5 examples of successful rebrands and why they worked.

Posted January 3, 2017 in by

Rebranding! It seems to be the go-to solution for a company on the ropes of troubled or boring times. From logos to exciting, creative ways to market a product, it’s pretty easy to get thrown onto the tracks of rebrand road. Hit the brakes. Rebranding is no easy task. You can’t just stick a fancy new logo on some swag bags and hope for the best. Companies often rebrand for no reason, leaving their target market confused and disappointed. But with as often as rebrands go awry, there are some that get it right and see amazing rewards from it. Here’s my top five successful rebranding examples.

Instagram: The Logo Rebrand

Instagram: the home of the “selfie.” It has over 400 million active users who are uploading 80 million photos per day. Needless to say, they are one of the most popular social media channels in the world. So when they took steps toward identifying what Instagram is all about through a rebrand of their logo, it was a little hard for some to let go of the old and embrace the new.

Their redesigned look replaces the original retro-looking camera with a lively, warm gradient and simplified camera outline. Additionally, Instagram’s sister apps— Boomerang, Hyperlapse and Layout—were revamped and have taken on the same colorful gradient look. Ian Spalter, Head of Design for Instagram, describes the new rebrand as a move toward telling the story of their vibrant and diverse community.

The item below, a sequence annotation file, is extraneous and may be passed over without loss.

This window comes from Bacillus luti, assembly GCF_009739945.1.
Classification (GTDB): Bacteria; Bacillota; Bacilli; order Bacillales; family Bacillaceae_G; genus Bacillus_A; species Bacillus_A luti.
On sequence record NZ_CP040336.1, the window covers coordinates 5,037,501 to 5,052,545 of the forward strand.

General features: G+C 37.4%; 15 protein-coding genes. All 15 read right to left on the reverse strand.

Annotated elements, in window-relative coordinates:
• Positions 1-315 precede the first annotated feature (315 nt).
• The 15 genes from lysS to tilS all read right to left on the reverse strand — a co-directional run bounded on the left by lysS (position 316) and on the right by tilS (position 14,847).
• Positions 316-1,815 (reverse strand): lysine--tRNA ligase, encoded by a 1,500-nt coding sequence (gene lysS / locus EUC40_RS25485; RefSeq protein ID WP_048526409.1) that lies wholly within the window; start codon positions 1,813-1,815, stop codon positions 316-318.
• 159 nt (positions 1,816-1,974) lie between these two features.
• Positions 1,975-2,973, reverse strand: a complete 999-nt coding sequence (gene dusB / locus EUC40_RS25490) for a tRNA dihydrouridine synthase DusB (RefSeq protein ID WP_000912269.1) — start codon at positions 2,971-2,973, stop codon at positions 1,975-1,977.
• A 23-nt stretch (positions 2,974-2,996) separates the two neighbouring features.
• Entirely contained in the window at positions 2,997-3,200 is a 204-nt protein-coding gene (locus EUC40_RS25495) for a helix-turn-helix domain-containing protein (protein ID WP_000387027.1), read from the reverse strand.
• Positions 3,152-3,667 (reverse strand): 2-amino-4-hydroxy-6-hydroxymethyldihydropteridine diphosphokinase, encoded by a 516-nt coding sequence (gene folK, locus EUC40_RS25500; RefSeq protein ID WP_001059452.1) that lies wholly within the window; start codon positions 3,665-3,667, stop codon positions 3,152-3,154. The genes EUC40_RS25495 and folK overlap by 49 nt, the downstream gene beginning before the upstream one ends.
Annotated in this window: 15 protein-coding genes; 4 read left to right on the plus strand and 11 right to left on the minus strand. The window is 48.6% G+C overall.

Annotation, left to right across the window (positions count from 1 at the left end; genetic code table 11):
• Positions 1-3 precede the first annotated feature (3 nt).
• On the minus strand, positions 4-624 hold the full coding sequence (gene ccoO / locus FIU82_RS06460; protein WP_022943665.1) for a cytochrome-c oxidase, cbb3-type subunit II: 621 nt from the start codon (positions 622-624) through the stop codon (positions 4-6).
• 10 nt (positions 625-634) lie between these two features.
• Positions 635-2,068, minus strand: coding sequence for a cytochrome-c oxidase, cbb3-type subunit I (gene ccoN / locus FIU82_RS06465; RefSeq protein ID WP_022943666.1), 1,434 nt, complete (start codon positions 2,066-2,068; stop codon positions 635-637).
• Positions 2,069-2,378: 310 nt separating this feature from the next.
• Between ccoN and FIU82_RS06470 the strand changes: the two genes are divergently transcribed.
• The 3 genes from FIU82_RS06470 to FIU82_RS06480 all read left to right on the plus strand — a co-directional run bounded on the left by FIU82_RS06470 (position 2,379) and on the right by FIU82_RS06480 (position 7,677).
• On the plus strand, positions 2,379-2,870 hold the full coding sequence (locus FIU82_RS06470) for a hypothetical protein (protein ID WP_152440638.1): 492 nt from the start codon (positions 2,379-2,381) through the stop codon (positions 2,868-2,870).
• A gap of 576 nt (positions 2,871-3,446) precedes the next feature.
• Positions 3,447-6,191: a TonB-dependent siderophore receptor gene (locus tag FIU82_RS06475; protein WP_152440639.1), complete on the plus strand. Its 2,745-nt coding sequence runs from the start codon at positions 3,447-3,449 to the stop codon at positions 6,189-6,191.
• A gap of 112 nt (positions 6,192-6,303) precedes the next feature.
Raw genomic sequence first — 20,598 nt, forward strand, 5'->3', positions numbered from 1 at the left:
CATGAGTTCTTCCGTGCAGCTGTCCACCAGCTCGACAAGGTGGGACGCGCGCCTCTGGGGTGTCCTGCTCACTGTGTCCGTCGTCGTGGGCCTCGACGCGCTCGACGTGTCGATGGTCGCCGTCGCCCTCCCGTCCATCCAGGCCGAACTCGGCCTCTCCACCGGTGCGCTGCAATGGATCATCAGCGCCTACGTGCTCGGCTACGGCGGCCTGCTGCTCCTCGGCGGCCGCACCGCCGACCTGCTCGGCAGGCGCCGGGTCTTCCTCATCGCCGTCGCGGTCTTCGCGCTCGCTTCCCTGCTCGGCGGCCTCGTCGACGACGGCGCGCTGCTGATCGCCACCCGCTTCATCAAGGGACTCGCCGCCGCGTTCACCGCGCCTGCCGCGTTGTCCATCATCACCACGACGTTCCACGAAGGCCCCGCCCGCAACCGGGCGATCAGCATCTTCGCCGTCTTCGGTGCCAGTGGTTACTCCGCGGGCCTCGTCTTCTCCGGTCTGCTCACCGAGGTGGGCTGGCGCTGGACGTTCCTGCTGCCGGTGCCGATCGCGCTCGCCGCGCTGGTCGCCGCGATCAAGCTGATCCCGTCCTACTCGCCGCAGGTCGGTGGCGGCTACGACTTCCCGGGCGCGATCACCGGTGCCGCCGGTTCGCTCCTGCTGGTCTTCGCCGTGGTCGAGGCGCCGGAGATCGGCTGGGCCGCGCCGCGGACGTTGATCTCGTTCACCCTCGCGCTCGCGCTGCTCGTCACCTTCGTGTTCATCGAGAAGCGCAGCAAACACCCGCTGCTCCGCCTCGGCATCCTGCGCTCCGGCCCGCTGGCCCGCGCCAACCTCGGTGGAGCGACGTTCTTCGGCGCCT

Image source: http://www.businessinsider.com/this-is-instagrams-new-logo-2016-5


What Makes It Work:

Instagram uses their logo to visually portray what they represent and how they fit into the community without the need to verbally communicate it.


Land Rover: The Campaign Rebrand

A rebrand doesn’t necessarily mean an entire overhaul. Many times, larger companies will use campaigns as a way to refresh their look. Land Rover took a different approach when they decided to change their visual identity both online and in print. They customized a clean, new typeface, dropped the blue box treatment behind their logo and amped up their photography with rich color images that scream “luxury.”





Image source: http://www.rebrand.com/distinction-jaguar-land-rover

What Makes It Work:

Land Rover was given a subtle yet meaningful facelift and was reborn as a premium SUV brand in a competitive market.


Uber: The Logistics Rebrand

When Uber redesigned their app icon, it left several people wondering what happened to the distinctive U-shaped logo overlaid on a black background. Some critics boldly claimed it was a “rebrand for rebrand sake.” But Uber had bigger plans.

The company wasn’t just taking the logo new places; they wanted to rebrand in a way that would change how users logistically think about Uber. They implemented two separate logos for ride sharers (riders) and drivers (partners) that would allow them to expand their iconography as their services grow. As an internal team, they came up with their new design and wordmark together, applying the five pillars they aspire to be: grounded, populist, inspiring, highly evolved and elevated.